Course Calendar (Syllabus of Readings)
NB: The Readings Listed are those to be finished prior to the class date under which they are listed. The questions and discussion of the dates will be based on the readings listed with them.
Abbreviations (for required texts):
HC Marc Bloch, The Historian's Craft
BrM Braudel, The Mediterranean
RtM Harris, Rethinking the Mediterranean (Oxford, 2005)
MC Iain Chambers, Mediterranean Crossings
Moodle This means a link can be found on the courses server.
Friday, January 20:
Arnold, History: A Short Introduction, excerpt on Moodle.
Download Zotero, send me your user name and look at the various maps available in the Zotero folder.
Think about what you know about any of the multiple societies that appear in the maps and come in with questions about the timeline of the Mediterranean from 3000 BC to today (yes, that's a lot).
Finally, think about what different topic areas you might be interested in studying over the course of the semester. We will try to come up with a list that people can think about and post on the courses server.
Tuesday, January 24:
*HC* - beginning (including all introductions) to page 113.
Friday, January 27: Introduction to Historiography
*HC* - 114-end.
McCullagh, C. Behan, “What Do Historians Argue About?” in History and Theory, Vol. 43, No. 1 (Feb., 2004), pp. 18-38.
Extra Bibliography for Historiography (All on reserve):
Keith Jenkins, The postmodern history reader (Routledge,, 1997).
Robert F Berkhofer, Beyond the great story :history as text and discourse (Belknap Press of Harvard University Press,, 1997).
Joyce Oldham Appleby and Lynn Hunt, Telling the truth about history (Norton,, c1994.).
Tuesday, January 31: Braudel – Geography and the “Longue Duree”
*BrM* - Beginning (again, with all introductions and prefaces) to 354.
Friday, February 3: Braudel II - Economy and Human Events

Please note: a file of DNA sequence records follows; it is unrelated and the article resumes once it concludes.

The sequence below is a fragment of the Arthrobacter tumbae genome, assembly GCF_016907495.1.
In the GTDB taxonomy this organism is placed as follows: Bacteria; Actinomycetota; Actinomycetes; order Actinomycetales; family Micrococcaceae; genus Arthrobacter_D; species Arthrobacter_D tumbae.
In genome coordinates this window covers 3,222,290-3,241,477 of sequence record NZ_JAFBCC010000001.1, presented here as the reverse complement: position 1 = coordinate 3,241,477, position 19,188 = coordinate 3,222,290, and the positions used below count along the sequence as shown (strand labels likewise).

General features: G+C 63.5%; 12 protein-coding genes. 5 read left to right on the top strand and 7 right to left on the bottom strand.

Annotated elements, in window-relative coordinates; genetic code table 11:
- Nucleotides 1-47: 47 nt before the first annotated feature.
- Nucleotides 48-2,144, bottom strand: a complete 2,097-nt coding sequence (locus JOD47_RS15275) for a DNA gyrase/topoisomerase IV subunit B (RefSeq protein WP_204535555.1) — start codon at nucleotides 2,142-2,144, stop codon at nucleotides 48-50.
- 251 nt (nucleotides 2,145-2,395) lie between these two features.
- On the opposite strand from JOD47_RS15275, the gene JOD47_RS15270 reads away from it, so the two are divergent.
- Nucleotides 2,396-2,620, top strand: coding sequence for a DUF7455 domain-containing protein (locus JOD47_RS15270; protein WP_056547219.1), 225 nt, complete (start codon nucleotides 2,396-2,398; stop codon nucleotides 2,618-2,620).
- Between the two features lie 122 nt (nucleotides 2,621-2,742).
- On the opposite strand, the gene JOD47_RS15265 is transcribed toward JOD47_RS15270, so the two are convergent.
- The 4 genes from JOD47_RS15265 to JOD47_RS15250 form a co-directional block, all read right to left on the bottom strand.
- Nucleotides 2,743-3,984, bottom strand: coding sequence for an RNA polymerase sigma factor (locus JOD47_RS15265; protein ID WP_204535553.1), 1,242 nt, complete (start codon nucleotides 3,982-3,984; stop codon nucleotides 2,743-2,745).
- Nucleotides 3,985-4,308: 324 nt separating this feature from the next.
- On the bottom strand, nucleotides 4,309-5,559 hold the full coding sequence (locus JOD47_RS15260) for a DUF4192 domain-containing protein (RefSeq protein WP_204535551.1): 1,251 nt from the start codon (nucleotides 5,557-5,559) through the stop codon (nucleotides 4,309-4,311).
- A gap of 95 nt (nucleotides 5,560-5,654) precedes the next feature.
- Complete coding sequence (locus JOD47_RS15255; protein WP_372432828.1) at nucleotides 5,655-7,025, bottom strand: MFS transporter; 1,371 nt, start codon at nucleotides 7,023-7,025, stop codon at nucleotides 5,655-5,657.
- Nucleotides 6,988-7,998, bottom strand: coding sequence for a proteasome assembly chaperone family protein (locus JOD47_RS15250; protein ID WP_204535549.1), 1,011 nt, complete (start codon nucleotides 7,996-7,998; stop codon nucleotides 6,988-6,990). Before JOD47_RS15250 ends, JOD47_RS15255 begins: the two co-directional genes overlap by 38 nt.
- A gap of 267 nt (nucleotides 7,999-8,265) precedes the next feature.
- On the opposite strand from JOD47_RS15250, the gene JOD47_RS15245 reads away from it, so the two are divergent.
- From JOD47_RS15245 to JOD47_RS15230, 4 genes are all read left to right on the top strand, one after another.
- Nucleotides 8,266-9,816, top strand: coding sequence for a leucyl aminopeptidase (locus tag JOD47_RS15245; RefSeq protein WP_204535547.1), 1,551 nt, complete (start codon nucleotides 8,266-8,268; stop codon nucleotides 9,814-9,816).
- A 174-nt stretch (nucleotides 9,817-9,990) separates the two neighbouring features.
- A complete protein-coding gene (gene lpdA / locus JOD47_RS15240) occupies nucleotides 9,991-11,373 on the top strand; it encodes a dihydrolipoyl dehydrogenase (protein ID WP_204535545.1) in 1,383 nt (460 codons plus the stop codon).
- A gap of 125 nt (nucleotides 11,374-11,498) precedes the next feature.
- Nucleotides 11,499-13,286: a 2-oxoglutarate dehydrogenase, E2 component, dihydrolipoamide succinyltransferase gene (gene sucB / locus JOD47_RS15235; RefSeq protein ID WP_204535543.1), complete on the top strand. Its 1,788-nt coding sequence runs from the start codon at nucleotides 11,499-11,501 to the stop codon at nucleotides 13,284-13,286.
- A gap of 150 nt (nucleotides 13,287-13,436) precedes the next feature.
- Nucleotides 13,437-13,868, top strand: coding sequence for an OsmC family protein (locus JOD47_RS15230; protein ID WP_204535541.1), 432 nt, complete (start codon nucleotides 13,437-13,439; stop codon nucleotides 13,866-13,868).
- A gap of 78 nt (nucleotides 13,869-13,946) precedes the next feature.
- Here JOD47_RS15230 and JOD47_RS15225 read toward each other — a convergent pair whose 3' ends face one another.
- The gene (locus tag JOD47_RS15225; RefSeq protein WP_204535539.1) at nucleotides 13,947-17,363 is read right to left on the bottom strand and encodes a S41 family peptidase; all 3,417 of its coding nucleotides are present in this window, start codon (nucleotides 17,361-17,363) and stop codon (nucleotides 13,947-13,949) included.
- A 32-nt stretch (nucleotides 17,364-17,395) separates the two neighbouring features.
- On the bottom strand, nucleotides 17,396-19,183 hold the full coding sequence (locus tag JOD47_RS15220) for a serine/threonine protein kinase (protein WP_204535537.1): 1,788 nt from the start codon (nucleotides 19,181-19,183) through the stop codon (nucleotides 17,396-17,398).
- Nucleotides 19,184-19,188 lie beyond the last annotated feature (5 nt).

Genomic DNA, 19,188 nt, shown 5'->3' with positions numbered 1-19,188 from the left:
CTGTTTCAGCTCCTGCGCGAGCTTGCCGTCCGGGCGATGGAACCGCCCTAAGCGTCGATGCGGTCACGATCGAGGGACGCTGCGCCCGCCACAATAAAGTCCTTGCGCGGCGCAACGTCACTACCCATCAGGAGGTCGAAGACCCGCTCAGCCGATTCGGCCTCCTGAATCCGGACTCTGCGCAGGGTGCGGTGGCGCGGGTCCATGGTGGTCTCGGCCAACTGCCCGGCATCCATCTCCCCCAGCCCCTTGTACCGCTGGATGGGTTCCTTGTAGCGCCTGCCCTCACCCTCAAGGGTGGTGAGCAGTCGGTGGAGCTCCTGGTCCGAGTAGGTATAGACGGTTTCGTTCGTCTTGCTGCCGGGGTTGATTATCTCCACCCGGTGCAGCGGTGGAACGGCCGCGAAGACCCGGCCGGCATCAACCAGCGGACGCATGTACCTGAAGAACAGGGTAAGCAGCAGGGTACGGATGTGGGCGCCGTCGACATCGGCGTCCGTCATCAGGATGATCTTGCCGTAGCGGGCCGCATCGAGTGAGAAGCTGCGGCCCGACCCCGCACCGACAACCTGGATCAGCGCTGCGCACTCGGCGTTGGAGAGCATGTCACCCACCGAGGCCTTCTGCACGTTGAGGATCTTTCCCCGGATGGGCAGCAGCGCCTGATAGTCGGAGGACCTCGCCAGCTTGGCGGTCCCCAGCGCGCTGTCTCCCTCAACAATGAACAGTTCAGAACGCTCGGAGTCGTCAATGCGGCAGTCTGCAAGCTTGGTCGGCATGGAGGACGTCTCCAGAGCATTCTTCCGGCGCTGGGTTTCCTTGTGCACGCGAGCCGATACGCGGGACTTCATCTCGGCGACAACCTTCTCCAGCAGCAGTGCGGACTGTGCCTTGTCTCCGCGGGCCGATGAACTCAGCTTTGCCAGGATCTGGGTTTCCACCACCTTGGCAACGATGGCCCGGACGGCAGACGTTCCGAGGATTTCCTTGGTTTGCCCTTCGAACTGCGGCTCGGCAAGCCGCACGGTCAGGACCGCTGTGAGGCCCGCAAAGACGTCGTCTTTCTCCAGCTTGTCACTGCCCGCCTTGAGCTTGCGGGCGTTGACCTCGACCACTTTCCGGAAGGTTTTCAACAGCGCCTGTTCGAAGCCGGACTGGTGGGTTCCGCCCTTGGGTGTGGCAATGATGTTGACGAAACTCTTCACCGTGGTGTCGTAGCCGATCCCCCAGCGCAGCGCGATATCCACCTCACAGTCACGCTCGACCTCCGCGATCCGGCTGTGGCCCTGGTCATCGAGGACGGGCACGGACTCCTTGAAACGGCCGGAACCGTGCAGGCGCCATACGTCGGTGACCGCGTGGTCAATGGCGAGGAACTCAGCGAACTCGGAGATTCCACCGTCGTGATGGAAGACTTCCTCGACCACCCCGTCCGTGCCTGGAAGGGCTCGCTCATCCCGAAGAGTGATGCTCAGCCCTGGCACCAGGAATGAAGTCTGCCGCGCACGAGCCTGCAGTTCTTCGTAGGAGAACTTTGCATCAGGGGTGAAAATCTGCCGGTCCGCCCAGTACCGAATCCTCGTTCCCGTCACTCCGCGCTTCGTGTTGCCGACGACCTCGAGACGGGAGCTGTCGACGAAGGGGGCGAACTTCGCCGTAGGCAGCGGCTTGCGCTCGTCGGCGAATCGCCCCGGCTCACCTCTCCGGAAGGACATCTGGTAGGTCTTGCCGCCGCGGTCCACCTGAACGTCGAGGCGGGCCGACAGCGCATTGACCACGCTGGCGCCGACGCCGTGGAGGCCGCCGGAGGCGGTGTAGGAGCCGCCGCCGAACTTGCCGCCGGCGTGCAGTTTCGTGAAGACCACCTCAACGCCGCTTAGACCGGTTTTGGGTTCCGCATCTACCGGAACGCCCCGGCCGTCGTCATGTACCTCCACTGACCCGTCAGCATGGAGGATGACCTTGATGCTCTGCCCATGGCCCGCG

Bernard Bailyn, “Braudel’s Geohistory--A Reconsideration,” The Journal of Economic History 11, no. 3 (July 1, 1951): 277-282.
Braudel, “Personal Testimony,” The Journal of Modern History, 44:4 (Dec., 1972), pp. 448-467.
Froeyman, Anton, “Concepts of Causation in Historiography,” in Historical Methods, 42:3 (2009): 116- 129.
Valensi, "The Problem of unbelief in Braudel's Mediterranean," in Braudel Revisited, 17-34. Reserve
And Choose One of Either (skim only as necessary):
A) Harsgor, Michael, “Braudel's sea revisited,” Mediterranean Historical Review 1:2 (1986): 135-157. Moodle
B) Lai, Cheng-chung. Braudel’s Historiography Reconsidered, pp. 1-31. Moodle
Tuesday, February 7: Responses to Braudel
*BrM* - Selections to be determined in class.
Aristotle, Meteorology Book II, Only Parts 1-3.
Pliny the Elder, The Natural History (selections) Book III (An Account of Countries, Nations, Seas, Towns…)
Strabo, Geography - Book II (Description of the world, contrasted with descriptions by Hipparchus and Erastothenes).
Friday, February 10: Pirenne – the Economic Approach
Pirenne, Henri, Mohamed and Charlemagne, 17-20; 67-74; 147-185. See Moodle Also
Power, Eileen, “Review of Mohamed and Charlemagne,” in The Economic History Review, 10:1 (1940): 60-62.
McCormick, Michael, Origins of the European Economy (2001); 1-24. Moodle
Hodges, Richard, “Review of McCormick, Origins of the European Economy,” in The Journal of Economic History, 63:2 (2003): 578-579.
Medieval Trade in the Mediterranean World: Illustrative Documents Translated with Introductions and Notes by Robert S. Lopez and Irving W. Raymond (1955),
Olivia Remie Constable, Housing the Stranger in the Mediterranean World (2003).
Richard Hodges and David Whitehouse, Mohammed, Charlemagne & the origins of Europe: archaeology and the Pirenne thesis (Cornell University Press, 1983).
Commerce and Conquest in the Mediterranean, 1100-1500 (1993).
Tuesday, February 14: Goitein – Economy and the Sea of Faith Approach
Goitein, A Mediterranean Society: Volume I, pp. 29-74. [This is the book you bought!]
Alternative Assignment: Goitein, A Mediterranean Society: An Abridgement in One Volume, 9-74; 290-305. [This is not the book you bought - it's on RESERVE]